Obituary: Max Schmeling

Boxer who was briefly world heavyweight champion and famously defeated Joe Louis
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The Independent Online
MAX SCHMELING was the first European boxer of the 20th century - and the only German to date - to capture the undisputed world heavyweight championship, which he held from June 1930 to June 1932. Despite this distinction, Schmeling will be best remembered for his two sensational bouts with the legendary Joe Louis, and for his courageous loyalty to his manager and other Jewish friends in the face of Nazi disapproval.

Schmeling was born in Klein Luckow in Uckermark in 1905, and was brought up in Hamburg, from where his father worked as a navigator for the Hamburg America shipping line. At the age of 14, after excelling at sports at school, Schmeling was apprenticed to an advertising placement agency. In 1921, inspired by film of the heavyweight bout between Jack Dempsey and Georges Carpentier, he began to consider a career in boxing.

After moving to Cologne-Mulheim, he joined the Mulheim Boxing Club and represented western Germany in the national amateur championships. In 1924, he turned professional, and shortly afterwards enjoyed the opportunity of sparring with his idol Dempsey during the latter's honeymoon tour of Europe.

Schmeling made steady progress through the ranks, more often than not stopping opponents with his heavy right hand. In 1927, he won the European light-heavyweight championship, which he defended twice before moving up to the heavyweight division and winning the German national title. Two years later, with little meaningful opposition available in Europe, Schmeling travelled to America, where an impressive stoppage of the durable Johnny Risko propelled him into an elimination tournament for the world heavyweight title recently vacated by Gene Tunney.

It was on this trip that Schmeling joined forces with the voluble Joe Jacobs, who was to remain his manager for the next decade. Jacobs undertook the difficult task of promoting a foreign contender with customary bombast, trumpeting his charge as "The Black Uhlan of the Rhineland", and playing up Schmeling's strong physical resemblance to the revered Jack Dempsey.

At home, Schmeling was now a celebrity, participating in the pulsating social and artistic life of Weimar Berlin, and mixing on equal terms with such luminaries as Fritz Lang, Marlene Dietrich, Emil Jennings and Kurt Weill. As well as posing for paintings and sculptures, Schmeling was persuaded by the film director Reinhold Schunzel to appear in the part-silent, part- talkie Liebe im Ring (Love in the Ring, 1930).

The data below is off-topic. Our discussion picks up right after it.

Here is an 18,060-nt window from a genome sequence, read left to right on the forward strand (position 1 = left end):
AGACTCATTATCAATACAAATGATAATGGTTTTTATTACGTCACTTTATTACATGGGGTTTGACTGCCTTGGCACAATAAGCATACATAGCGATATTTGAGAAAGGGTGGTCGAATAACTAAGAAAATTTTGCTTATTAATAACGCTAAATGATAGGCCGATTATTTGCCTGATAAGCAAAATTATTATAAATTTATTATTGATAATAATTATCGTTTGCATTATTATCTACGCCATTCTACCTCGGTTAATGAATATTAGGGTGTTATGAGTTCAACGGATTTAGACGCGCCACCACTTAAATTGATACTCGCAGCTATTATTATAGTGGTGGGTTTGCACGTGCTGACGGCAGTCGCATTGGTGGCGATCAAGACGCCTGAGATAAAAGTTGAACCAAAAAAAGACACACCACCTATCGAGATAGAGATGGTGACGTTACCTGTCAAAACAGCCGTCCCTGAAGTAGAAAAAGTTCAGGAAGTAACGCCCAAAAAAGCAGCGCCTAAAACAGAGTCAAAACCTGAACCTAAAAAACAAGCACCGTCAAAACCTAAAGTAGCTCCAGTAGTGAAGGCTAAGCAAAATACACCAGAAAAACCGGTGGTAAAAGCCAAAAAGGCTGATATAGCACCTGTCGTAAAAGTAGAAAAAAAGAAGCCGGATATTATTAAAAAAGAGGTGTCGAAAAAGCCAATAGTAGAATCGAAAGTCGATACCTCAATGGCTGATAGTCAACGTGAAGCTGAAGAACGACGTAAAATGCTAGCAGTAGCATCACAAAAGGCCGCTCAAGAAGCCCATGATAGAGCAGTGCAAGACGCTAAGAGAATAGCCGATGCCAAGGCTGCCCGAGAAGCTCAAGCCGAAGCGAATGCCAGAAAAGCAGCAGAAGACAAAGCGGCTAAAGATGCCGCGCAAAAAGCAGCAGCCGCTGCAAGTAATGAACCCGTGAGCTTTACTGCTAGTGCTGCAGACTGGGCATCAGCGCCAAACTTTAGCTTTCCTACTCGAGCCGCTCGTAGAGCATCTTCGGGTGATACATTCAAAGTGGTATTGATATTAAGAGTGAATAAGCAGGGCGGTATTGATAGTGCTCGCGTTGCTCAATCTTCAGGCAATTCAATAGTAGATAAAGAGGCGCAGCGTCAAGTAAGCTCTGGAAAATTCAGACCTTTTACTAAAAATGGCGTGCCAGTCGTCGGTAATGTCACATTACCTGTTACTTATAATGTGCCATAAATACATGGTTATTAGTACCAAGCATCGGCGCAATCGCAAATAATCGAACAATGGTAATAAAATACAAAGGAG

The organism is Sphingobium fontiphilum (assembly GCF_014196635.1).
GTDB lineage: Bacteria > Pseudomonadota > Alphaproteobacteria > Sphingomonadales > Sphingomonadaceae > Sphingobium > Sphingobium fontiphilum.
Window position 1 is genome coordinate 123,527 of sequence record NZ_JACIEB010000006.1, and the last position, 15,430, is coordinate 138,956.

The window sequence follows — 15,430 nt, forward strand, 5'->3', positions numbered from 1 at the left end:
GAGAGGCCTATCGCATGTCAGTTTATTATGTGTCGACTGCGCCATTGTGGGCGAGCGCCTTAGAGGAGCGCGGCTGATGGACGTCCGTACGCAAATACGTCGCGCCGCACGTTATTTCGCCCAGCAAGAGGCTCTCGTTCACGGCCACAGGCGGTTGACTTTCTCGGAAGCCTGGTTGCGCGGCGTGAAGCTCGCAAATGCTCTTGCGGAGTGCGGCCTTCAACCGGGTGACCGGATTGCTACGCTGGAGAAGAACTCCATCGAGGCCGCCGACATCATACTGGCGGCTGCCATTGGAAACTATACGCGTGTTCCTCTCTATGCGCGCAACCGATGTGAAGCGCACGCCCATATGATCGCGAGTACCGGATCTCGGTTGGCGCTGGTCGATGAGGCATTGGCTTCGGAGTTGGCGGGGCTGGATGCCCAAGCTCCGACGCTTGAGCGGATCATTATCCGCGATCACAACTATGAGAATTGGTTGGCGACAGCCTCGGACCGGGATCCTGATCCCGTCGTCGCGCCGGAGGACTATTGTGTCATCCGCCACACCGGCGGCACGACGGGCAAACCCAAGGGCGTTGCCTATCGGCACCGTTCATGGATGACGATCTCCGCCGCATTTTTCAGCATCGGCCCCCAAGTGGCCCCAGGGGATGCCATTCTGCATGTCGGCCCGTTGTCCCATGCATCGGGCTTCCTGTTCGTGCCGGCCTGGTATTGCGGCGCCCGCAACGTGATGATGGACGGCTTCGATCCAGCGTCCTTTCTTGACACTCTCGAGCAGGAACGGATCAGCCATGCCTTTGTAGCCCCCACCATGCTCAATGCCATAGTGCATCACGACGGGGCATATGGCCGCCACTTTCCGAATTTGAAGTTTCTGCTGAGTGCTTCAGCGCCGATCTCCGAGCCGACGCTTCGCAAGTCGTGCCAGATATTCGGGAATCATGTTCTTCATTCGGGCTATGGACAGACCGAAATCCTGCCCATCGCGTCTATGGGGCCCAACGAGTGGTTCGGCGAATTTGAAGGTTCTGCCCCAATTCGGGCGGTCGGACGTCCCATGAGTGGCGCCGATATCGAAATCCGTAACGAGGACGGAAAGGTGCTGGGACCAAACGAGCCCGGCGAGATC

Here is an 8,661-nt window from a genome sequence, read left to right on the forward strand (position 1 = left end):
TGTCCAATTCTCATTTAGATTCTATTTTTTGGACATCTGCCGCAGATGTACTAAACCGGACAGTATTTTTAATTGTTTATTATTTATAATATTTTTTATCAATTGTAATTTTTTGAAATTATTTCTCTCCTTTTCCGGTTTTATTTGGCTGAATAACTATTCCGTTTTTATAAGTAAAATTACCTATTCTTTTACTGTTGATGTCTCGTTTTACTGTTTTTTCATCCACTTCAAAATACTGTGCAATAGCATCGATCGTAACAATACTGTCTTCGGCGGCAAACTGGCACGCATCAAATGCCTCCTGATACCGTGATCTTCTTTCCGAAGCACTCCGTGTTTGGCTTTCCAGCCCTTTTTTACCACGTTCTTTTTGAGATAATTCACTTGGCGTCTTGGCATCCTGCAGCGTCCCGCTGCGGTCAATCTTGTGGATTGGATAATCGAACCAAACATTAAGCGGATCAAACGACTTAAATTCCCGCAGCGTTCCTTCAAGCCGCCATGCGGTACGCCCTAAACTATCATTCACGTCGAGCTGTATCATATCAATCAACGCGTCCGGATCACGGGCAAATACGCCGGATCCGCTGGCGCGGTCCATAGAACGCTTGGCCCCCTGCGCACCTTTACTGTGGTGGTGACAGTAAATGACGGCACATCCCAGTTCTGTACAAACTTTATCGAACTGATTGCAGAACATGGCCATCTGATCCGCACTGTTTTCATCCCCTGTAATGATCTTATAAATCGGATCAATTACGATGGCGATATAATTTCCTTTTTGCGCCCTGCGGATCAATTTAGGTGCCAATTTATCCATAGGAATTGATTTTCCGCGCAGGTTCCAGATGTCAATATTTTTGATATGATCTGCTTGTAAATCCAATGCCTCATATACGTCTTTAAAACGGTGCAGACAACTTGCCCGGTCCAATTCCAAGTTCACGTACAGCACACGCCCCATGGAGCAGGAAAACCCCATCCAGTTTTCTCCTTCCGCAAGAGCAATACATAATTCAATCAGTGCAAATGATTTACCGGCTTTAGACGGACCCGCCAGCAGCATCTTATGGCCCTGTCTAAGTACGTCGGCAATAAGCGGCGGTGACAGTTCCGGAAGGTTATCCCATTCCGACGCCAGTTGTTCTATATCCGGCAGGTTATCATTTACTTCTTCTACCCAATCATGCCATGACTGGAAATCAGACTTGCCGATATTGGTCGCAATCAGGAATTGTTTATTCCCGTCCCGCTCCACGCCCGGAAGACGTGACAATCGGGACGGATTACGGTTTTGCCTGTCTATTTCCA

Having won a decision over the tough Spaniard Paolino Uzcudun, Schmeling returned to New York in June 1930 to contest the heavyweight championship with the American Jack Sharkey. Schmeling emerged the victor, but unfortunately for him his moment of glory arrived as he writhed in pain, the recipient of a ferocious low blow from Sharkey which not only gave Schmeling the title but also the unsought distinction of being the first fighter to win the championship on a disqualification.

While the manner of his victory satisfied neither Schmeling nor the boxing world, the German confirmed his right to the title with a successful defence against William "Young" Stribling in Cleveland in July 1931, stopping his well-regarded opponent in the 15th and final round.

The following year, Schmeling signed for a rematch with Sharkey. The fight, which took place in New York in June, was a dull affair, enlivened only by the controversy that erupted when Sharkey was declared the winner on points. "We wuz robbed! We shoulda stood [stayed] in bed!" yelled Joe Jacobs in his heavy Yiddish accent, thereby coining one of boxing's most memorable phrases. But the decision (regarded by contemporary observers as one of the worst in heavyweight history) stood. After two further defeats, including a KO loss to the future champion Max Baer, Schmeling's career as a leading contender appeared to be over.

In July 1933, Schmeling married Anny Ondra, the beautiful Czech-born film actress best known outside Europe for her role in Alfred Hitchcock's Blackmail (1929). The couple appeared together in the German film Knock- Out (1935), directed by Ondra's ex-husband Karel Lamac, and remained happily married until Ondra's death in 1987.

While Schmeling worked his way back into title contention, he found himself increasingly lionised by the Nazis, who were keen to promote him as a symbol of Aryan supremacy. At the same time, he was keenly aware of the sudden disappearance of friends from the entertainment world, particularly Jews, as they were forced into exile or arrested; many were later murdered in the death camps. In his 1977 autobiography Erinnerungen ("Memoirs"), Schmeling wrote bluntly,